//    Easy as!

You are able to manipulate a quantum simulator using familiar OO methodologies.

QSharp Command Parser

The command parser interprets a series of commands and executes them on a register. These commands are documented, and you can even execute them against use a register on this site.

Using C#


int iQubits = 3; 

//    New up a register with some random qubit information
Register oRegister = new Register(Qubit.RandomQubits(iQubits)); 

//    Execute a Controlled-NOT on qubits 0 and 1, then perform a NOT on qubit 2
string sCommand = "CNOT(0, 1); X(2);"; 
Parser oParser = new Parser(sCommand); 
ParseResult oParseResult = oParser.Parse(oRegister); 

//    Print the state vector to the console
foreach (ComputationalBasisState oComputationalBasisState in oRegister.StateVector) 
{ 
    Console.WriteLine(oComputationalBasisState); 
} 

Using F#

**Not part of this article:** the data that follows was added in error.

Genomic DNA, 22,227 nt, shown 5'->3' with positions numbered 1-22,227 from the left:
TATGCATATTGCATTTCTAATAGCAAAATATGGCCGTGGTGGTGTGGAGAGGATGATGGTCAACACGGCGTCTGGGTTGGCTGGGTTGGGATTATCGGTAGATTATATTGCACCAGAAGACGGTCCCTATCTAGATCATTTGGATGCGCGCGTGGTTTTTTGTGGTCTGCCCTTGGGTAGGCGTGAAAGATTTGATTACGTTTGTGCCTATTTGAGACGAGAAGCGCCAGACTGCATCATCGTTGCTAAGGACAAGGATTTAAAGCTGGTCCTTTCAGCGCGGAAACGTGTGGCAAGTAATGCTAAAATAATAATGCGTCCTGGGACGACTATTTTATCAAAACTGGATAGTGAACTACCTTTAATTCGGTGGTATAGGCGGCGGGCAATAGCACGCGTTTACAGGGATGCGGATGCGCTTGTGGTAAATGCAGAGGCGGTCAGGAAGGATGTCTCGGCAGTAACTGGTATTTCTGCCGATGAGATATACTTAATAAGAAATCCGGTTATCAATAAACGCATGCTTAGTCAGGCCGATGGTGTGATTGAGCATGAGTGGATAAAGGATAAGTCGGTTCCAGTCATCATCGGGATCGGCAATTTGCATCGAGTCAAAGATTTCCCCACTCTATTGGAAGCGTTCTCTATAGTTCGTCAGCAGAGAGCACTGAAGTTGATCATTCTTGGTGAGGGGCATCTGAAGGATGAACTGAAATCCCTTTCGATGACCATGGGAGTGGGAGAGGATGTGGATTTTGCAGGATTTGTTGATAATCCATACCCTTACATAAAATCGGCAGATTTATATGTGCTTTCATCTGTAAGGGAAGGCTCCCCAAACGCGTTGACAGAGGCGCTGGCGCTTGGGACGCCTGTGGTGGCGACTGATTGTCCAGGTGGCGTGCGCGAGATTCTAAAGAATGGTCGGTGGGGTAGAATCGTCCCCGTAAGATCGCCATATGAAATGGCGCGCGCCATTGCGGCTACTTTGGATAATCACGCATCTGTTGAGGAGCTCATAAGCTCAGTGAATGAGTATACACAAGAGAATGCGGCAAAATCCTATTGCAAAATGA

let iQubits = 3 

//    New up a register with some random qubit information
let oRegister = new Register(Qubit.RandomQubits(iQubits)) 

//    Execute a Controlled-NOT on qubits 0 and 1, then perform a NOT on qubit 2
let sCommand = "CNOT(0, 1); X(2);";  
let oParser = new Parser(sCommand);  
let oParseResult = oParser.Parse(oRegister);  

//    Print the state vector to the console
for oComputationalBasisState in oRegister.StateVector do 
    let sComputationalBasisState = oComputationalBasisState.ToString() 
    printfn "%s" sComputationalBasisState 

Using the parser is always going to be slower than coding up the actual manipulation using gates, and isn't really recommended at all.

You can execute these commands from code, allowing for the creation of quantum script files to execute.

Using C#


int iQubits = 3; 

//    New up a register with some random qubit information
Register oRegister = new Register(Qubit.RandomQubits(iQubits)); 

//    Read a bunch of commands from a text file
string sCommands = "";